An exit strategy is one of the foundations of smart entrepreneurship, something every business owner needs to have. Most owners focus on building their business, not leaving it, but if you don’t have the right balance or unexpected circumstances occur, you may need to shut down or walk away. Having an existing exit strategy ensures you can do so in the best manner possible.

What’s Included in a Well-Planned Exit Strategy?

Every exit strategy needs to have several components, each of which works towards the same goal. A customized plan will account for the company’s unique circumstances, the industry, the market itself, the goals of the owner, as well as the timeframe in which the owner is likely to leave. Key components of an exit strategy should include the following.

  • What does the owner need or want to leave the business? Outline specific goals based on profit, success, or other factors.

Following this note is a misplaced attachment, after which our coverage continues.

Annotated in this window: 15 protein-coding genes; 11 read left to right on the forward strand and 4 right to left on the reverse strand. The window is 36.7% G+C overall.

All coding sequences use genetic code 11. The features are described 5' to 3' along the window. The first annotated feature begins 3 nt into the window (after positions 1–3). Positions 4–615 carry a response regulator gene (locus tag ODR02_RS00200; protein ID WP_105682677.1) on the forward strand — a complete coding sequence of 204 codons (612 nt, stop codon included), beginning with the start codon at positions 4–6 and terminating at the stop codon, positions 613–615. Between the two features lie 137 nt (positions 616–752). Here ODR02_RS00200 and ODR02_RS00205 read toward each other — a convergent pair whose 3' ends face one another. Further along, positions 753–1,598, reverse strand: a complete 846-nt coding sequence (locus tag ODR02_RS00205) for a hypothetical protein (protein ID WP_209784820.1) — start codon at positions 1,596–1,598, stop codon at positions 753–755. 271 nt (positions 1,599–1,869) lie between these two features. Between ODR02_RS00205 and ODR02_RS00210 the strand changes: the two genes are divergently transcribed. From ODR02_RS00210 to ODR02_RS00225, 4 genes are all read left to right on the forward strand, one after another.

• What timeframe is necessary? A flexible timeframe, for example, provides more negotiation power to the business. When an immediate need is present, options tend to be limited.
  • What is the ideal outcome for the business? Does the owner expect the business to continue on long-term after they leave? Will they be okay with the company dissolving?
  • What will the owner’s next plan be? Will the owner hope to take sale proceeds to start a new venture? Or, does the owner just want to break even?

Why Do It?

To be clear, establishing an exit strategy isn’t just for the time the owner is ready to leave. It also plays a role in every decision the owner makes throughout his or her ownership. It’s a flexible template that helps the owner to manage circumstances as they occur. And, it can also help enhance the value of the business. Perhaps even more important is that, to create an exit strategy, business owners need to work closely with financial advisors. This opens the door for new opportunities, better financials, and a clear outlook for the business.

The Benefits of Outsourcing for Small Business